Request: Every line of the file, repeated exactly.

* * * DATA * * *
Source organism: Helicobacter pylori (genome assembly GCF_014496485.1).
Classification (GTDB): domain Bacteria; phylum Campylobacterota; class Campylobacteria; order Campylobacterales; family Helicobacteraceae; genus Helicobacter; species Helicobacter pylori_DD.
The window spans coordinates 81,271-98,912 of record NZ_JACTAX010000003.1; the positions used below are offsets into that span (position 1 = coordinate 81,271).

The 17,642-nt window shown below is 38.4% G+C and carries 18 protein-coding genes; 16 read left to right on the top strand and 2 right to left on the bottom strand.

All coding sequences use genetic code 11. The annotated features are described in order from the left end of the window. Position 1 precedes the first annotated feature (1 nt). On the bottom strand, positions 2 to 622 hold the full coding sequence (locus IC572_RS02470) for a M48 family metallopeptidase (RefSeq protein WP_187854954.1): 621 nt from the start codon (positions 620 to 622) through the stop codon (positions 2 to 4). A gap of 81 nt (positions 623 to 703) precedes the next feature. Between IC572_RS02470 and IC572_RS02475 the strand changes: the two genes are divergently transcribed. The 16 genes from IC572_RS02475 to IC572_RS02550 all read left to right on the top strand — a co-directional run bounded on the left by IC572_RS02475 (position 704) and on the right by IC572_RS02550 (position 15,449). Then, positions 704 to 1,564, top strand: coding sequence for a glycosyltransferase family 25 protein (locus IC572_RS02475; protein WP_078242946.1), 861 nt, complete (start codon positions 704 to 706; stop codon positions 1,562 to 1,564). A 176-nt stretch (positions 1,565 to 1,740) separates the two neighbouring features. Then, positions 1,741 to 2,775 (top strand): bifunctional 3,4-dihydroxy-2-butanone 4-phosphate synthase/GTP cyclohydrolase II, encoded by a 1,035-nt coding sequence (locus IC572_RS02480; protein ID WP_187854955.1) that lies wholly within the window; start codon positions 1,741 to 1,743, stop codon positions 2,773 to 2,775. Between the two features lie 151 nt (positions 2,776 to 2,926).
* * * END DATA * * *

Source organism: Helicobacter pylori (genome assembly GCF_014496485.1).
Classification (GTDB): domain Bacteria; phylum Campylobacterota; class Campylobacteria; order Campylobacterales; family Helicobacteraceae; genus Helicobacter; species Helicobacter pylori_DD.
The window spans coordinates 81,271-98,912 of record NZ_JACTAX010000003.1; the positions used below are offsets into that span (position 1 = coordinate 81,271).

The 17,642-nt window shown below is 38.4% G+C and carries 18 protein-coding genes; 16 read left to right on the top strand and 2 right to left on the bottom strand.

All coding sequences use genetic code 11. The annotated features are described in order from the left end of the window. Position 1 precedes the first annotated feature (1 nt). On the bottom strand, positions 2 to 622 hold the full coding sequence (locus IC572_RS02470) for a M48 family metallopeptidase (RefSeq protein WP_187854954.1): 621 nt from the start codon (positions 620 to 622) through the stop codon (positions 2 to 4). A gap of 81 nt (positions 623 to 703) precedes the next feature. Between IC572_RS02470 and IC572_RS02475 the strand changes: the two genes are divergently transcribed. The 16 genes from IC572_RS02475 to IC572_RS02550 all read left to right on the top strand — a co-directional run bounded on the left by IC572_RS02475 (position 704) and on the right by IC572_RS02550 (position 15,449). Then, positions 704 to 1,564, top strand: coding sequence for a glycosyltransferase family 25 protein (locus IC572_RS02475; protein WP_078242946.1), 861 nt, complete (start codon positions 704 to 706; stop codon positions 1,562 to 1,564). A 176-nt stretch (positions 1,565 to 1,740) separates the two neighbouring features. Then, positions 1,741 to 2,775 (top strand): bifunctional 3,4-dihydroxy-2-butanone 4-phosphate synthase/GTP cyclohydrolase II, encoded by a 1,035-nt coding sequence (locus IC572_RS02480; protein ID WP_187854955.1) that lies wholly within the window; start codon positions 1,741 to 1,743, stop codon positions 2,773 to 2,775. Between the two features lie 151 nt (positions 2,776 to 2,926).